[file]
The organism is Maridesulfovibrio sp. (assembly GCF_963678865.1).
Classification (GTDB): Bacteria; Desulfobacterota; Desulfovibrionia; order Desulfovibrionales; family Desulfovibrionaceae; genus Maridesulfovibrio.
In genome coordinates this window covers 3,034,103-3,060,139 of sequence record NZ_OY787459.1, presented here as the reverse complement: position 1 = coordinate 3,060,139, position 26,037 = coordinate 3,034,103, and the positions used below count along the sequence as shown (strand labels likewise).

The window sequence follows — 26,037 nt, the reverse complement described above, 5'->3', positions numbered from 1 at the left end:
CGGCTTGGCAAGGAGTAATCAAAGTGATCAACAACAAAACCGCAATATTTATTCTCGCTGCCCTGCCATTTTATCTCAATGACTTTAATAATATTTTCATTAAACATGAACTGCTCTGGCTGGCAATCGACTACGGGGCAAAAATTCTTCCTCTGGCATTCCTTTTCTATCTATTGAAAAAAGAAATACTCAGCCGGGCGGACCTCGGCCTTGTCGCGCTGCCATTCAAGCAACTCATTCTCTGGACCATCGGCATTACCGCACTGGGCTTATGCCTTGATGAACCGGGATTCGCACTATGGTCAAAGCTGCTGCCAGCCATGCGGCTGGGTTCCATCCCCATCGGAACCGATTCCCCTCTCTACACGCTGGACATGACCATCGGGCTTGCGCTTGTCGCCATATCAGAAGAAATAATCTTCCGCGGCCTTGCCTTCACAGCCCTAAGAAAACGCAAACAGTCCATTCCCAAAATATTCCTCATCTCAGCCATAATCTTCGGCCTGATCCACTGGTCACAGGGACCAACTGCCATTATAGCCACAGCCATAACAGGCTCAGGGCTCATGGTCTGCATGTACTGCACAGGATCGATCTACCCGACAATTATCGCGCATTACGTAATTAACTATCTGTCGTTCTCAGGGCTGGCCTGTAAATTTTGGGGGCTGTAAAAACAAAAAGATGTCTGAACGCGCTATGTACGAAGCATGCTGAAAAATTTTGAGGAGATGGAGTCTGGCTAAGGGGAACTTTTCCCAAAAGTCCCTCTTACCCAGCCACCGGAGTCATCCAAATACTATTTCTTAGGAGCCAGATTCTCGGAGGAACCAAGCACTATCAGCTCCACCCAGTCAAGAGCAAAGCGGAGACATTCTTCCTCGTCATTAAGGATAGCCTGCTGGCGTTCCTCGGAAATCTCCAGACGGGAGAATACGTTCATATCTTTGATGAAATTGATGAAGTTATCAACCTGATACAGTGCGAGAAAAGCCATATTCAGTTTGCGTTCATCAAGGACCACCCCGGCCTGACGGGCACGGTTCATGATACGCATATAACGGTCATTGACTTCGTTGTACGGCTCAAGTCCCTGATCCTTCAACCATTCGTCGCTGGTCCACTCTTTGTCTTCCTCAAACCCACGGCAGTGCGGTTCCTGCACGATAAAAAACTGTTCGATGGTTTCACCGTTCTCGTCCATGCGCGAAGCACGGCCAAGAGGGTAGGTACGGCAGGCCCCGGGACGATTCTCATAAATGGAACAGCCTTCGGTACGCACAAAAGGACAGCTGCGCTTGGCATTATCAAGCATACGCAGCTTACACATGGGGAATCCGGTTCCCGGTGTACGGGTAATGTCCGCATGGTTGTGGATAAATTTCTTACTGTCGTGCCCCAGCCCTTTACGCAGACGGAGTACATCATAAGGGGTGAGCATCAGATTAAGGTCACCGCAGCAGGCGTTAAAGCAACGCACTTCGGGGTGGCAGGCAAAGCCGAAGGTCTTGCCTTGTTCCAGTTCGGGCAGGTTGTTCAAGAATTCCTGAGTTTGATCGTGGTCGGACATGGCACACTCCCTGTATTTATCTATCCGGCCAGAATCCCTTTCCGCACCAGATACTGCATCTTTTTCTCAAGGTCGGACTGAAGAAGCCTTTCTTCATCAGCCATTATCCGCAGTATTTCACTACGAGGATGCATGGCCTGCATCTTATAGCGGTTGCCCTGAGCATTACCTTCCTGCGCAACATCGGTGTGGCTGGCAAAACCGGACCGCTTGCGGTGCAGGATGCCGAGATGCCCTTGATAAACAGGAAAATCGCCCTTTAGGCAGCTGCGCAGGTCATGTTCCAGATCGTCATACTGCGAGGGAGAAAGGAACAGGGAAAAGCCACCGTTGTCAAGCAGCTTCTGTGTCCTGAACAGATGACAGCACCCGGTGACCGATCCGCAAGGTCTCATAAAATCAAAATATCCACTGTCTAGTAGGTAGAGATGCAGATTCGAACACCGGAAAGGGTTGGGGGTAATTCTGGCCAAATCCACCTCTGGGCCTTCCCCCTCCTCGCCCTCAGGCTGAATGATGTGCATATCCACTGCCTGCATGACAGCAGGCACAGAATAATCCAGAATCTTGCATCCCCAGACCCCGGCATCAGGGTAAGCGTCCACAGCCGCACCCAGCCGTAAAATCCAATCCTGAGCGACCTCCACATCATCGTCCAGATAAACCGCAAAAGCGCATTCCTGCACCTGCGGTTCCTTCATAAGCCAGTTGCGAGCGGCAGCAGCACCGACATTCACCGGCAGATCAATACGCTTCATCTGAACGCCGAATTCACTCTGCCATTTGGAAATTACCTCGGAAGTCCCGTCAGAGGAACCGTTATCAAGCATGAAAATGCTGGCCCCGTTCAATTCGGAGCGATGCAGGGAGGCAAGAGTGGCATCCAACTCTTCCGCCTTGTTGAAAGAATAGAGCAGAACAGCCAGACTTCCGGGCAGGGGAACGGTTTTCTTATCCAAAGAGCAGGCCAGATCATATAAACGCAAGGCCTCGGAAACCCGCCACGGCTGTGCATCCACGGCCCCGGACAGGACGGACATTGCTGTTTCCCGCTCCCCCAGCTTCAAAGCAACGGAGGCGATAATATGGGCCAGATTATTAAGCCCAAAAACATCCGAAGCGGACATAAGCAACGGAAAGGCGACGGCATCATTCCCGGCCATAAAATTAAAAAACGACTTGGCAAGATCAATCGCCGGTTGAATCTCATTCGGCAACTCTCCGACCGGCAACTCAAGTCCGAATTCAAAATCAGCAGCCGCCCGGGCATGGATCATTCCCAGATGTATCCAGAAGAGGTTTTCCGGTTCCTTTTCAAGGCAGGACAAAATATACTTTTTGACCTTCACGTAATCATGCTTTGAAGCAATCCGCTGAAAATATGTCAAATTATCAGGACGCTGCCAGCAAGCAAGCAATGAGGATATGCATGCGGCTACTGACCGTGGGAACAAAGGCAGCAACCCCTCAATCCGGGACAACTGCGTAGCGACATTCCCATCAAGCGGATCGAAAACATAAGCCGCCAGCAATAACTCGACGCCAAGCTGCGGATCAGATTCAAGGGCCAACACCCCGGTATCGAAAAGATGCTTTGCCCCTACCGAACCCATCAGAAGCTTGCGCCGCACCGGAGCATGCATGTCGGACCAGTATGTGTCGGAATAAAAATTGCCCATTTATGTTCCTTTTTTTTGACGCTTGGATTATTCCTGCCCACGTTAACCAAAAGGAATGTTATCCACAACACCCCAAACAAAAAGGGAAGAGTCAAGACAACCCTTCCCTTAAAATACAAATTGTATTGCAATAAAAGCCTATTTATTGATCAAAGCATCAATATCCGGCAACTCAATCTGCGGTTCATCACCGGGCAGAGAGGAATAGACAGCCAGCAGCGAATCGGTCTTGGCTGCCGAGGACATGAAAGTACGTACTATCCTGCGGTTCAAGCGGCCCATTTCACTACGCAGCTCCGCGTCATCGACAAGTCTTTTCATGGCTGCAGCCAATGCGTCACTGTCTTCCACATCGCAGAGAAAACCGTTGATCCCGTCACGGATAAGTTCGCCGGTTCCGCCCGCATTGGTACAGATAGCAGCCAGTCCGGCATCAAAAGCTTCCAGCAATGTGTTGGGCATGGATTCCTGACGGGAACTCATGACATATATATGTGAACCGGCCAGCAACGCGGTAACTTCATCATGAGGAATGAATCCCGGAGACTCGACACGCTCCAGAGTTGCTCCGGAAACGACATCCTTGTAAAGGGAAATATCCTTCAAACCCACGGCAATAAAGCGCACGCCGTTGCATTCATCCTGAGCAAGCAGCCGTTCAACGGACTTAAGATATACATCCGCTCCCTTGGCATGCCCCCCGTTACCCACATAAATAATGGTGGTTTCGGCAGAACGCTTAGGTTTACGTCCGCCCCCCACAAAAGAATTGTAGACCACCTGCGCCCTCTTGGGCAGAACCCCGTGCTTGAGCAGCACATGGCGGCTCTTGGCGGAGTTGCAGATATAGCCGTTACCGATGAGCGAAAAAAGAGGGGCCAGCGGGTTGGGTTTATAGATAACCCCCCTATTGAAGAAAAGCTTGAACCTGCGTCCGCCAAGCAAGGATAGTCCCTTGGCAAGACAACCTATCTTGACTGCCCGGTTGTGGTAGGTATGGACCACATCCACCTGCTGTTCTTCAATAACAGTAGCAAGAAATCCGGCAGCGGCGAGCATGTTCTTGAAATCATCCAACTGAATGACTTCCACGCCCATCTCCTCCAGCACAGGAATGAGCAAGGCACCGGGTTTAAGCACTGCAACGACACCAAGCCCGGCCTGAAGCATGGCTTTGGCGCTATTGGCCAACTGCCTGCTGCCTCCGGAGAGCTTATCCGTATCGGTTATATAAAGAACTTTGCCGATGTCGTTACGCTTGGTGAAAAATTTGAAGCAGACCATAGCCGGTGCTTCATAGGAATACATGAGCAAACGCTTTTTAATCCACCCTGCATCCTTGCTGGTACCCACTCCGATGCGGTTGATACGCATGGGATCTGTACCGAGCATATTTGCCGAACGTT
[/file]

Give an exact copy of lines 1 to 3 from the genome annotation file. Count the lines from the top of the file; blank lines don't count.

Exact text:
The organism is Maridesulfovibrio sp. (assembly GCF_963678865.1).
Classification (GTDB): Bacteria; Desulfobacterota; Desulfovibrionia; order Desulfovibrionales; family Desulfovibrionaceae; genus Maridesulfovibrio.
In genome coordinates this window covers 3,034,103-3,060,139 of sequence record NZ_OY787459.1, presented here as the reverse complement: position 1 = coordinate 3,060,139, position 26,037 = coordinate 3,034,103, and the positions used below count along the sequence as shown (strand labels likewise).